was in Haiti, handicapped by my love for the people, the culture, and its history. I was this young girl who hated to love a place where my friends could disappear into a mass of kidnappings, where every aspect of my life seemed to be covered by the dust of political corruption. Every night, the black box would speak the promises of politicians, both Haitian and foreign: an effortless ďŹ&#x201A;ow of words, a river of hope, and a call for unconditional support. But then the morning came; under the harsh sun, the river of hope became a river

of lies in which I could not drown.


This then is the story of my second armed robbery. At least this time I had remembered to take my pillow. I could feel the fear escalating, up, like a kite caught in a storm. This was not the first time. My mom

was holding my hand so tightly under the bed I wondered why it did not snap. They had come for us again. They were the hunters and we were their prey. I could hear windows shattering as the gunshots went through. All the bottles on the honeycolored wooden shelf broke: medication, perfume, nail polish. The smell of spilled liquids invaded my senses: nauseating, acidic, a fire in my throat. The smell of death I remember thinking, the smell of death. It is true that only prey can understand the act of being circled. It crawls under your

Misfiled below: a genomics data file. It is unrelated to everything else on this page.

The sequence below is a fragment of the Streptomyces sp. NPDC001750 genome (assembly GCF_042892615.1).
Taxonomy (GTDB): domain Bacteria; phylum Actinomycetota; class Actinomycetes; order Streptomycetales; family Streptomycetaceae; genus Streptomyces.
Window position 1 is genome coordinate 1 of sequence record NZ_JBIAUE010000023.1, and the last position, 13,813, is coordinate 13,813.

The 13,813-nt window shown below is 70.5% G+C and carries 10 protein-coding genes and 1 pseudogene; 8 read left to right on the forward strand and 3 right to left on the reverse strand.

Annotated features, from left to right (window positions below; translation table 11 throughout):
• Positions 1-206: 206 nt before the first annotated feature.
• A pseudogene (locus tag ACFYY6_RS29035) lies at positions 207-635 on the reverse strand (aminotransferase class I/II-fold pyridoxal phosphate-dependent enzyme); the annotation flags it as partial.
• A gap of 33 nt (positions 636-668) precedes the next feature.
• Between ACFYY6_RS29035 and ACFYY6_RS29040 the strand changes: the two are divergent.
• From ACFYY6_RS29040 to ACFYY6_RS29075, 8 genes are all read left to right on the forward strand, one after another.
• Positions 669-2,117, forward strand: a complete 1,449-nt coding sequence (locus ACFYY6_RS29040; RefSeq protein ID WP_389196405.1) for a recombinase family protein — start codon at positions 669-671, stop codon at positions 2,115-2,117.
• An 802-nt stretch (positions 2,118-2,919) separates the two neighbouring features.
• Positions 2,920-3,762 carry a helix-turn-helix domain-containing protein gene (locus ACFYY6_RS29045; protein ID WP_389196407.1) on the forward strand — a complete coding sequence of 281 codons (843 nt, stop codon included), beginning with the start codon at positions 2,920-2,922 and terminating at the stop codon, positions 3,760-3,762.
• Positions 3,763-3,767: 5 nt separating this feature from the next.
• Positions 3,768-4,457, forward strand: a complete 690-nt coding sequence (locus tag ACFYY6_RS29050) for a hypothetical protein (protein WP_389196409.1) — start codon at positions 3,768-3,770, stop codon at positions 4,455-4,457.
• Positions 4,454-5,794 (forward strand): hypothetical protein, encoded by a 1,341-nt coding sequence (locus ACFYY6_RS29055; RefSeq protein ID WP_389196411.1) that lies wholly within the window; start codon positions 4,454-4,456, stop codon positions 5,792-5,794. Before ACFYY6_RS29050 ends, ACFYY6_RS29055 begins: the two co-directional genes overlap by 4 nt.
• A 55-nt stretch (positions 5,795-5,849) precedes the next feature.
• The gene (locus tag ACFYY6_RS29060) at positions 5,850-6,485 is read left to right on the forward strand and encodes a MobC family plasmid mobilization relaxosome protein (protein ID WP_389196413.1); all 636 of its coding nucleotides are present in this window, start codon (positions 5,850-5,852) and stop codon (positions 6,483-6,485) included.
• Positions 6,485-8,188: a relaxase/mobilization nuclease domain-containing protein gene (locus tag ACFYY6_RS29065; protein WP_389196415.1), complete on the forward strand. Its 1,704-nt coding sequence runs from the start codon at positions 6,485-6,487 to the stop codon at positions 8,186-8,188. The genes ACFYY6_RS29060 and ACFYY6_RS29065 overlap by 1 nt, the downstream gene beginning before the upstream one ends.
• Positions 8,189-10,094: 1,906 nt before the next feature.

skin and makes you see beyond the dark. You don’t breathe; you don’t move, but in that awful moment you love so much it makes you tremble. After what seemed like hours, the stars gave way to morning. They got tired, I guess, or maybe a little afraid of our resistance.

T

oday the light in Haiti seems so harsh, yet it can warm you with a tender appreciation of life. Years have passed since the armed robberies, but still I wake early to watch the sunrise. It chases away my nightly fears and paints the sky with a radiant fan of warm colors.

[ 9 ] Sunrise in Haiti Valerie Bellande

Looking, and really seeing the social landscape, was like sliding a finely sharpened blade into the surface of my eye. I felt as if life itself were being forced from me; every violent act withered my heart. The gunshots rendered me deaf. The ashes blinded me, and I could taste nothing but pasty dirt. Strangely, the cruelty of this violence startled me back into caring, into seeing.


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remember his voice now, the voice of a true journalist. He was not always objective, but he stood strong behind his beliefs. I remember him shouting, emotional, so many times angered when faced with the incomprehensible violence that shadows Haiti.

He experienced the dreaded punishment twice: that of exile. As can be detected from his radio announcements at his return, this separation profoundly affected him; however, he remained strongly opinioned until his death in April of 2000. Another voice silenced.